Christopher Salerno’s The Man Grave is an exercise in duality—in studying the double-edged sword of masculinity within one’s self and the desire to become more vulnerable and soft in a culture of bravado and violence. The collection’s opening poem, “Headfirst,” establishes this immediately when the speaker is a victim of a hit and run. The speaker not only understands himself as a victim—in the back of his mind, he worries that he is also dangerous, as his mother tells him the ways trauma stays inside the body: “a man may leave his voice // inside of a stranger forever, place something / hard as a bone-flecked stone.” After this conversation, the speaker reflects on the ways he may have left his voice, his bearing, on someone else, as he grapples with desire and self-criticism: “I would // have driven high across this enormous / darkness just to watch a woman // unbutton air. I should be writing this / with fear knowing I was danger.” This introduction offers us everything that is at issue for the speaker: his masculinity versus victimhood; his longing for tenderness; and navigating sex, courtship, and parenthood in a patriarchal society.
Salerno explores the conventions and performance of masculinity that we begin enacting in childhood and persist with into adulthood. In the poem “Crawling Back,” he wrestles with the word faggot, the way boys incant it on the playground as part of the lexicon of adolescence: “we all so commonly called each other fag / that if you said it loud every boy standing / on the playground would turn his head around.” Much of the collection feels retrospective, reflecting on the duality of each interaction and second-guessing oneself in hindsight. The speaker remembers the way he brandished the slur while he wondered: “which of us is the faggot.” If he says it loud enough, perhaps his budding masculinity will no longer be suspect. But like the poem’s ending, everyone turns their head anyway. Everyone is ultimately suspect in a culture that thrives on toxic masculinity—they are drawn to the word’s ability to perform masculinity and function as a tool to emasculate others.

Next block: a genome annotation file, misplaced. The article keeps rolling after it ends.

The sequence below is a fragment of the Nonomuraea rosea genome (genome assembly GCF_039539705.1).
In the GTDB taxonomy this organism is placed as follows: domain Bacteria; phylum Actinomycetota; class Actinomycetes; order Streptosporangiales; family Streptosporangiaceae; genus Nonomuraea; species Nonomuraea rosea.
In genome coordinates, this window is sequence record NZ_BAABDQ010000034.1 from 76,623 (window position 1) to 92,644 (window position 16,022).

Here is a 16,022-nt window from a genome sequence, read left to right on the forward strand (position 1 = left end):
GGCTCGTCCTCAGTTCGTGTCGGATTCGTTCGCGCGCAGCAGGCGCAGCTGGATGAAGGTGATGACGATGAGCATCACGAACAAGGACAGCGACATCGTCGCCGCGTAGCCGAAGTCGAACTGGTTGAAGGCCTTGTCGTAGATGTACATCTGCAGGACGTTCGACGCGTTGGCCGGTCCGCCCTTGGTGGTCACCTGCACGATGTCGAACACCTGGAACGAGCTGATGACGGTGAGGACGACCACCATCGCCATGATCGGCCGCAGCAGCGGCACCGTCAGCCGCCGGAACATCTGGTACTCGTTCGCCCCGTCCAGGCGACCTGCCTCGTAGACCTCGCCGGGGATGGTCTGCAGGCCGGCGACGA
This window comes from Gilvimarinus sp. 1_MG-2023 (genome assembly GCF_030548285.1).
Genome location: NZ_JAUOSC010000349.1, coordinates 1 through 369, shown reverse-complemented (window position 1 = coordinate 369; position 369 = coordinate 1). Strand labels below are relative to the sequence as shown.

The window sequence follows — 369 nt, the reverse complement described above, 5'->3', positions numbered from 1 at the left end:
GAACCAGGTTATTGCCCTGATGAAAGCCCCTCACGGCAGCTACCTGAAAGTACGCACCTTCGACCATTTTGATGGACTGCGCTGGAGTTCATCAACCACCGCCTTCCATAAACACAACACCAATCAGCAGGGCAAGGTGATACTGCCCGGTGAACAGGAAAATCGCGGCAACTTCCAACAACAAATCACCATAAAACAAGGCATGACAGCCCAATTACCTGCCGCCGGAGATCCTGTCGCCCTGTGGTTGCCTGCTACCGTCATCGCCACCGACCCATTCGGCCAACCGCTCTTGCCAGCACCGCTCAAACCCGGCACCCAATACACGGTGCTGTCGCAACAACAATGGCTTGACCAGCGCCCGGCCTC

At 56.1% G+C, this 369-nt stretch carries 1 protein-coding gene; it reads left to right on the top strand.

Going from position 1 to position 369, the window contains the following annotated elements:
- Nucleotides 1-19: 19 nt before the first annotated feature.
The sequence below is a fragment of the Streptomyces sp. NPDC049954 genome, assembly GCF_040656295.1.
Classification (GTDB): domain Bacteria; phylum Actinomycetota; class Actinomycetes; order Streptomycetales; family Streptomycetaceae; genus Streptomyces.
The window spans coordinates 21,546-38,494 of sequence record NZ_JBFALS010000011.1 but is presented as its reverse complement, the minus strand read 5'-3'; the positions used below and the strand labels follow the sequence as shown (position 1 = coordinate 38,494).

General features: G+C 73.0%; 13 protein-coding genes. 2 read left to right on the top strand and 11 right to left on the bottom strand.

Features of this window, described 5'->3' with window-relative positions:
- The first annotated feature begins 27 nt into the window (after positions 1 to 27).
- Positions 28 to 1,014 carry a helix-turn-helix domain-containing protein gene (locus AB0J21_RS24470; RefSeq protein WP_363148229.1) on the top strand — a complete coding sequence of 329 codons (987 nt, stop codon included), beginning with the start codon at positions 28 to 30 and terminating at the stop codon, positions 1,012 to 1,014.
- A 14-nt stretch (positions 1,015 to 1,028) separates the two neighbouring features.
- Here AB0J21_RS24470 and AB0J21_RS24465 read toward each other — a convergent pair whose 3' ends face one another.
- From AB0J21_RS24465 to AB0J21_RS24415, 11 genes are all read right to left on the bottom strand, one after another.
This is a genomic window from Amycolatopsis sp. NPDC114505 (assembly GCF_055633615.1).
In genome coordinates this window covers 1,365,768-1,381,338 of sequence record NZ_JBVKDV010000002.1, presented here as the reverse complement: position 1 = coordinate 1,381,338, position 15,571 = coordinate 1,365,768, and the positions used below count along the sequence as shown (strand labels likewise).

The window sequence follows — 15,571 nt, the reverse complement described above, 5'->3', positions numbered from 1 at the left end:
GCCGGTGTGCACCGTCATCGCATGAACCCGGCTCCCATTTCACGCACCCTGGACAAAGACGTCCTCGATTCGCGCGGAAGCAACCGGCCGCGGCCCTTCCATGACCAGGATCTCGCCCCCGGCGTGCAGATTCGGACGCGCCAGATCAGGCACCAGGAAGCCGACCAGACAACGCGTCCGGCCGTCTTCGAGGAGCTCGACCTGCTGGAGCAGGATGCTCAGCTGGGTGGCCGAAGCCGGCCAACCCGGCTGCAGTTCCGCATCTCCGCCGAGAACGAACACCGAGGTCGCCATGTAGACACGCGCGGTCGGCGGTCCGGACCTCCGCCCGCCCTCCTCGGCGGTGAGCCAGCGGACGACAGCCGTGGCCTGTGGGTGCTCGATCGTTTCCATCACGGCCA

These masculine performances continue into adulthood in the poem “The Reenactment,” where the speaker finds himself in the middle of a reenacted historical battlefield, struggling to understand this militarized hobby:
why someone might like to dress up
as the dead, those blown forward
in a crowd of men. Quick fuse:
young man with a bandage
and a period gun sings an anthem
from the archive, steps through
a cloud of cannon smoke.
This poem shows masculinity in the US as an amalgam of nationalism and violence, reaching backward in time for an experience of gender that is rugged and pure, justifying it through an innate desire for war: “every landscape longs / to be a battlefield— rooted in the land.” Yet, all the speaker can see is a longing to “channel the original grief,” reenacting violence being one of the few ways these men can acknowledge their vulnerability.
Seeing men’s attempts at camaraderie and release through war, sports, and dick pics, Salerno’s speaker searches for a different, softer kind of masculinity throughout the collection. He hedges this desire with irony and pop culture references to “beta males” and other images of emasculation, filled with a longing to be desirable by the standards of masculinity, but being repelled, disgusted, and endangered by that very same bar. For example in “Beta Male Notebook” he writes: